Virginia’s Expert Affidavit Requirement in Medical Malpractice Cases

Medical malpractice cases are often complex, and in most instances, they require the testimony of at least one expert witness to explain certain medical or scientific issues to the jury. In an effort to ensure that only meritorious cases are filed and heard by the court, Virginia law makers passed a rule requiring Virginia medical malpractice plaintiffs to obtain a certification from an expert stating that the plaintiff’s case has merit.

Under section 8.01-20.1 of the Code of Virginia, the expert certification is required in all medical malpractice cases unless “the alleged act of negligence clearly lies within the range of the jury’s common knowledge and experience.” When a certification is required, it must state that the care provided by the named defendant “deviated from the applicable standard of care and the deviation was a proximate cause of the injuries claimed.”

A plaintiff’s failure to include an expert’s certification can result in the dismissal of an otherwise meritorious case. A recent case served as a major warning to one medical malpractice plaintiff, whose case was nearly dismissed with prejudice for the failure to file the necessary expert affidavit.

The Facts of the Case

The plaintiff was a woman who gave birth to a baby who suffered from serious birth injuries. The plaintiff filed a medical malpractice lawsuit against the physician who delivered her baby, claiming that the medical care provided by the defendant fell below the generally accepted standard of care, and as a result, her child was born with serious birth injuries.

Under state law, the plaintiff had 60 days to file an affidavit of merit that was to be completed by a medical professional who practiced in the same field as the defendant. However, due to the plaintiff’s attorney’s oversight, no affidavit was filed. The defendant then successfully petitioned the court to dismiss the case.

The plaintiff appealed and was successful in reinstating her right to pursue her claim against the defendant. While each of the plaintiff’s arguments on its own was insufficient to excuse her non-compliance, the court determined that as a whole, the case presented an “extraordinary circumstance” that excused non-compliance. That being said, such a holding is rare, and most situations in which an affidavit is not filed result in the dismissal of a plaintiff’s case with prejudice.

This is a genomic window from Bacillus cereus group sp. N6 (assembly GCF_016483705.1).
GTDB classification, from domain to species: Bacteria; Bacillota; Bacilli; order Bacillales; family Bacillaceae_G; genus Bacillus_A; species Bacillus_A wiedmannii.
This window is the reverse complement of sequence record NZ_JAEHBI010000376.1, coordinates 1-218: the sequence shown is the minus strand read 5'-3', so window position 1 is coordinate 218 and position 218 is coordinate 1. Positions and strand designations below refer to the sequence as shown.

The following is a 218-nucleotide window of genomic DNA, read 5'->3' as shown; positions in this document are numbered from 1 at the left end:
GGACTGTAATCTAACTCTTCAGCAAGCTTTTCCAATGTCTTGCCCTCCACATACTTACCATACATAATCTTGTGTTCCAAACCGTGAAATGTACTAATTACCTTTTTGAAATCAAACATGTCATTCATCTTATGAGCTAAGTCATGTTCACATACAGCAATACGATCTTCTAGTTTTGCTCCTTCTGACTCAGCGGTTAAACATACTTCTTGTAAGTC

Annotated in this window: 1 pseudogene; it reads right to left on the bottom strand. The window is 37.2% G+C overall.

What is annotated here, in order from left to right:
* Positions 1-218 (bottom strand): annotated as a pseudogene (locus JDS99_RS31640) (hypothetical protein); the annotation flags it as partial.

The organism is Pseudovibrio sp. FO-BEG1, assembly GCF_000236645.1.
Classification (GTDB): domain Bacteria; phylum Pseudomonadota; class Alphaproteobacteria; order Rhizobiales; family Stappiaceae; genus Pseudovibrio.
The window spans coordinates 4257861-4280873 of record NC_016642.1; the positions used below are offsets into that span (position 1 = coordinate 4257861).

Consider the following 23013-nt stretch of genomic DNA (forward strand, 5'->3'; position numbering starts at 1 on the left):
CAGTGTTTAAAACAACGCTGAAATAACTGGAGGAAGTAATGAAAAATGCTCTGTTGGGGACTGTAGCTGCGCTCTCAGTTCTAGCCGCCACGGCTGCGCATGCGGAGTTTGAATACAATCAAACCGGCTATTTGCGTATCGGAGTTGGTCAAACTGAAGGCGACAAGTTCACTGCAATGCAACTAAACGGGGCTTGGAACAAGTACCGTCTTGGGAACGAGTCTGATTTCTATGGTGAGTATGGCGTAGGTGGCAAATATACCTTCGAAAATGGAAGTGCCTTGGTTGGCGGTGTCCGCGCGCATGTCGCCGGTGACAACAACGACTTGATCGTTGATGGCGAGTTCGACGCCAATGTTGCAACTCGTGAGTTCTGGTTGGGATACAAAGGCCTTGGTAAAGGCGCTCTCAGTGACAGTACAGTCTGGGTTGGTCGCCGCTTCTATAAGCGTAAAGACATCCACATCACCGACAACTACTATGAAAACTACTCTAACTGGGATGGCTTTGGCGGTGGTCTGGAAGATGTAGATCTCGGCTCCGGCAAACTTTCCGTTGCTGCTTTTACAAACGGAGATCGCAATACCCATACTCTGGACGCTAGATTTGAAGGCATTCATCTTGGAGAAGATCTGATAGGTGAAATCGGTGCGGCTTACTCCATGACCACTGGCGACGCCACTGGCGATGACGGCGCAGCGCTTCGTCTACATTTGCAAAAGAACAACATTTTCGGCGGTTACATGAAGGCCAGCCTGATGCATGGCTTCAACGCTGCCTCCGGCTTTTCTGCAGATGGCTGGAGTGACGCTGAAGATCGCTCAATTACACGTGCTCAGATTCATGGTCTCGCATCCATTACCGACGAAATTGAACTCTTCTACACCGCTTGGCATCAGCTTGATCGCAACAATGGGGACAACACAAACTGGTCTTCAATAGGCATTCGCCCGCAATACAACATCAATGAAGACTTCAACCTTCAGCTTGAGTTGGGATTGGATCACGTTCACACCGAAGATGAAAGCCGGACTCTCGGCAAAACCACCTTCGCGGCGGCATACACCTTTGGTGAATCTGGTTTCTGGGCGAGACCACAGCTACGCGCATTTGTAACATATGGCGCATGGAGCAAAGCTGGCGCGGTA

The above case illustrates not just the importance of complying with all court rules, but also the importance of consulting with a diligent and experienced attorney who will ensure that a case is properly filed.

Are You in Need of an Attorney?

If you or a loved one has recently been a victim of Virginia medical malpractice, you may be entitled to monetary compensation. The dedicated Virginia personal injury and medical malpractice attorneys at the law offices of The Schupak Law Firm have decades of experience handling Virginia personal injury cases and know what it takes to be successful on their clients’ behalf. We understand that our diligence, perseverance, and experience are the key to our success and cater our representation to the needs of each client. Call 703-491-7070 to schedule a free consultation with an attorney today.

See More Blog Posts:

Court Rejects Argument That Non-Signing Party Was Bound by Arbitration Agreement, Virginia Injury Lawyers Blog, December 27, 2017.

Virginia Product Liability Claims, Virginia Injury Lawyers Blog, January 3, 2018.

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